DOCTYPE html PUBLIC "-//W3C//DTD XHTML 1.0 Strict//EN" "http://www.w3.org/TR/xhtml1/DTD/xhtml1-strict.dtd"> Tossing Pebbles in the Stream .comment-link {margin-left:.6em;}

Tossing Pebbles in the Stream

This blog is my place to sit and toss pebbles into the stream. The stream of Life relentlessly passing before us. We can affect it little. For the most part I just watch it passing and follow the flow. Occasionally, I need to comment on its passing, tossing a pebble at it to enjoy the ripple affect upon Life's surface.

Monday, May 28, 2007

Memorial Day USA

Over the weekend I have been watching some of the remembrances and special programs for Memorial Day in the US. My fascination for history and political affairs keeps me watching .

I am a bit of a sentimental sap when it comes to the horrors of war and the sacrifices people, military and civilian, make during these dreadful human enterprises. I get quite weepy over them in spite of my personal disapproval of militarism and my commitment to pacifism and non-violent protest. War seems such a wasteful enterprise, of human and material treasure. It is seldom justified.

This does not denigrate the sacrifice some are willing to make when their government of the country calls, even when it is to support an illegal and criminal war of aggression such as the War in Iraq.

It is easier for me to look back to WWII, which may have been the last war, for which there is some honourable justification. In those years, the American's were reluctant to get involved in what they saw as a foreign European war. They did at last join in and did so whole heartedly and in the end probably guaranteed victory for the Allies. This could be debated as a good case could be that the Russians turned the tide in the war by defeating Germany in the East and chasing their army all the way back to Berlin. With the loss of 20 million people they certainly paid the price for victory.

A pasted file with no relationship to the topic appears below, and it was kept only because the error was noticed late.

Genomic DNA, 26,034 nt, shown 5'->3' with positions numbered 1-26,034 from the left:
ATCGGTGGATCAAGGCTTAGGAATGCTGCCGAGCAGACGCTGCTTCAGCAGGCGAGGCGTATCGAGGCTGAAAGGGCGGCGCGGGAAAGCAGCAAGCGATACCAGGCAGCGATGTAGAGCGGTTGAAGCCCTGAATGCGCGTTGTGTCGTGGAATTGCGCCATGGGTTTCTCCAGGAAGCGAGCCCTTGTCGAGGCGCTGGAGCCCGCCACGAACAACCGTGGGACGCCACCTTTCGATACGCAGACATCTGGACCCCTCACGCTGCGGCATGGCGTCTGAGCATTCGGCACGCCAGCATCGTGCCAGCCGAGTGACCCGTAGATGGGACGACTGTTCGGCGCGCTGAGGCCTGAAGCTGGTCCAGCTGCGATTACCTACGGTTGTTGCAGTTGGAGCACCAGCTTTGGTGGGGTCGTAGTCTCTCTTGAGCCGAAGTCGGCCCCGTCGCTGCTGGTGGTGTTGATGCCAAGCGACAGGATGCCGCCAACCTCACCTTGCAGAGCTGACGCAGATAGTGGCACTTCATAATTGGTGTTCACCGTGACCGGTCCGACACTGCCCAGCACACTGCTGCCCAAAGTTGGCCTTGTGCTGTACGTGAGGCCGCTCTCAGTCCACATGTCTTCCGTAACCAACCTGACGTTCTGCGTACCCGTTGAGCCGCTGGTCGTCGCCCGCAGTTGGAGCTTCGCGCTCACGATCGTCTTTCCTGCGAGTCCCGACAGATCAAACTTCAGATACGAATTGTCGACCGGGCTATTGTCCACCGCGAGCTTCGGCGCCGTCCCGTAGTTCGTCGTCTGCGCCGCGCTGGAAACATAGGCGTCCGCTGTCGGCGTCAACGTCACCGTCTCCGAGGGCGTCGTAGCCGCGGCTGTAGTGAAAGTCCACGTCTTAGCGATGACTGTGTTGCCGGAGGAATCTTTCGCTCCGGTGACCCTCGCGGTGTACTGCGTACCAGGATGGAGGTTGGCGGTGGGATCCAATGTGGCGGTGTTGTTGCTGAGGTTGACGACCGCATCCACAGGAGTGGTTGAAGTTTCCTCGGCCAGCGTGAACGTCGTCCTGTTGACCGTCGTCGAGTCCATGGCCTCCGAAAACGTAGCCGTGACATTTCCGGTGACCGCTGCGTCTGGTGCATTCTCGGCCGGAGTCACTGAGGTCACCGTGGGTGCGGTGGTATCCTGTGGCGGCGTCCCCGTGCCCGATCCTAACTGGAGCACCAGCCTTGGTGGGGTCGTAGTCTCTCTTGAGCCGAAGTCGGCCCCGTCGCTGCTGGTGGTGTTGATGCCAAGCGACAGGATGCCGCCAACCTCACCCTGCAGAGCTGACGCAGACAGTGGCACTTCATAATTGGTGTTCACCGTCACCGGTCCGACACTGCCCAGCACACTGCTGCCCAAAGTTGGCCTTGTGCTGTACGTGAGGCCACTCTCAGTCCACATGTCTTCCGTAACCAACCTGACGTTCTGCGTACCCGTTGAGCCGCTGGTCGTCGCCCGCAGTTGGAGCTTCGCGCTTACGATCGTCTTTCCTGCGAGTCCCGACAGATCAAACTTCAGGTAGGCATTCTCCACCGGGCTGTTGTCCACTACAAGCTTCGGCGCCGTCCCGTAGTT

But I digress!

It occured to me that little on TV was making reference to wars other than Iraq. Canada, on Remembrance Day (Armitice Day) is used to looking back to previous wars, as we have had little agressive war experience since WWII (and Korea). It has also been our tradition, until recently, to bury our dead in the countries in which they died. (Only recently, has Canada developed a National Military Cemetary.) Canada's fallen are in places like France and the Netherlands. In these places, there are many cemetaries lovingly maintained.

The US has such cemetaries as well and it is too bad that there is not more reference to them on Memorial Day. It seems Iraq is all consuming. I found this article on Radio Netherlands web site with is worth reading. Memorial Day at Margraten: conflicts past and present - Radio Netherlands Worl Here is the website for Marraten Cemetary Gemeente Margraten - American War Cemetry.

I also just discovered that On June 6 there will be the opening of a new US memorial in Normandy. American Battle Monuments Commission2 This is a similar effort to Canada recent creation of the Juno Beach Memorial. Juno Beach Centre - Canada's Second World War Museum in France I encourage you to view the video in this website American Battle Monuments Commission.

Perhaps, there will be some significant coverage of the Normandy event next month and thereby remembering the American sacrifice made there.

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